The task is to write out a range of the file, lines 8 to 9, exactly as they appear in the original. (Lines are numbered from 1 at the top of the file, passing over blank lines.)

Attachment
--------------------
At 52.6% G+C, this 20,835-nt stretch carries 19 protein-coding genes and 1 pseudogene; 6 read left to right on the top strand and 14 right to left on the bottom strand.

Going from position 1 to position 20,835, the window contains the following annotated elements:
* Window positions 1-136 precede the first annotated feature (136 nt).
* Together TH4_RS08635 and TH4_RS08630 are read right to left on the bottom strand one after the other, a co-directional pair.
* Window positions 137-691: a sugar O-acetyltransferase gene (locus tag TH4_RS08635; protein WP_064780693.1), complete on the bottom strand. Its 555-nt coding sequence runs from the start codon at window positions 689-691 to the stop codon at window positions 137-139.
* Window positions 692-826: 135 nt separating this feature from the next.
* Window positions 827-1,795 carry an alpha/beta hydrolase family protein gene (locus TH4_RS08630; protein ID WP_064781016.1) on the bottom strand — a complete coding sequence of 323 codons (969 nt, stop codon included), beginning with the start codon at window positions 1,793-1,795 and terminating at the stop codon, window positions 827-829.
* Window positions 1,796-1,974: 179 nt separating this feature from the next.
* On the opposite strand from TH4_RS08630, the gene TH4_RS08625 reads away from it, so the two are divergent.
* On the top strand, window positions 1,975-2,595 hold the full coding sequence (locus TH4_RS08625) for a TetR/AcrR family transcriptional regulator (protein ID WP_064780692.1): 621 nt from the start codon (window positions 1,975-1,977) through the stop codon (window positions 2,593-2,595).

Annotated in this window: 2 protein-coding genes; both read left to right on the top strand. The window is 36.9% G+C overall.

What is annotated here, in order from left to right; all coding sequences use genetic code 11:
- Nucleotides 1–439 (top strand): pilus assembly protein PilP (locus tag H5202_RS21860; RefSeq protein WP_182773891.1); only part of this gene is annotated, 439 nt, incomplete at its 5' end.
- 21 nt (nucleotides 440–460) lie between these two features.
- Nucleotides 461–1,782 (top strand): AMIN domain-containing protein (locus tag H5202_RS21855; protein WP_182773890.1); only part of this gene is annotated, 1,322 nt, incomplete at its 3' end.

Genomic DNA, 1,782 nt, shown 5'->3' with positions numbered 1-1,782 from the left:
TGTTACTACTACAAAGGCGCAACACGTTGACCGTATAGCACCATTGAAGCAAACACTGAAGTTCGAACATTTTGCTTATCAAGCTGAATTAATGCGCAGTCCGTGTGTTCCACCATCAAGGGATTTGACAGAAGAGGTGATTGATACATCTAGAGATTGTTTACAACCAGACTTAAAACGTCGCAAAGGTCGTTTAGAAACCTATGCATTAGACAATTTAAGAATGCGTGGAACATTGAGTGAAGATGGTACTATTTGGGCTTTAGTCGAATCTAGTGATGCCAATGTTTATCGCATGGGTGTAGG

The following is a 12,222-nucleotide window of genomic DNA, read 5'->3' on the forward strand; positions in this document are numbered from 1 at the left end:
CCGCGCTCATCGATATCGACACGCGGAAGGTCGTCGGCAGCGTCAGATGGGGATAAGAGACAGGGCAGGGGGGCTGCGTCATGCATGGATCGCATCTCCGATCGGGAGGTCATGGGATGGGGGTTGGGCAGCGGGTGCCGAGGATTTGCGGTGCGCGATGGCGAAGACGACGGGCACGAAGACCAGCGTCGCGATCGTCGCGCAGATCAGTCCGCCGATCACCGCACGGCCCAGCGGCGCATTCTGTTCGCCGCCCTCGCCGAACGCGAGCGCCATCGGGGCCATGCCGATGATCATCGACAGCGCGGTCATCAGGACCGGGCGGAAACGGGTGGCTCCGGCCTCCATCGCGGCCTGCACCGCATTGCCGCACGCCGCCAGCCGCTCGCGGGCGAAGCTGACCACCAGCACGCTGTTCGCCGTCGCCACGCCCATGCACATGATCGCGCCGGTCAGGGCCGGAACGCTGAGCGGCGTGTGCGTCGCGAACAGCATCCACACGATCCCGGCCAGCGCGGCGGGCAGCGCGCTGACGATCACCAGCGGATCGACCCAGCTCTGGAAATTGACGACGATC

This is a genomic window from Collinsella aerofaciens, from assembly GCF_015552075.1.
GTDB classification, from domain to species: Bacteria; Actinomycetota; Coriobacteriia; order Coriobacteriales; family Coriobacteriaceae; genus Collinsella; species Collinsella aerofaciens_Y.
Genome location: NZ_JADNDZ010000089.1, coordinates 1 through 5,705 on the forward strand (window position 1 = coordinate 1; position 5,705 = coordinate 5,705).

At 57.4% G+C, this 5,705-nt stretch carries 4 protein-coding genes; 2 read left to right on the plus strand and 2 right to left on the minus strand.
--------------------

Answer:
* Window positions 1,796-1,974: 179 nt separating this feature from the next.
* On the opposite strand from TH4_RS08630, the gene TH4_RS08625 reads away from it, so the two are divergent.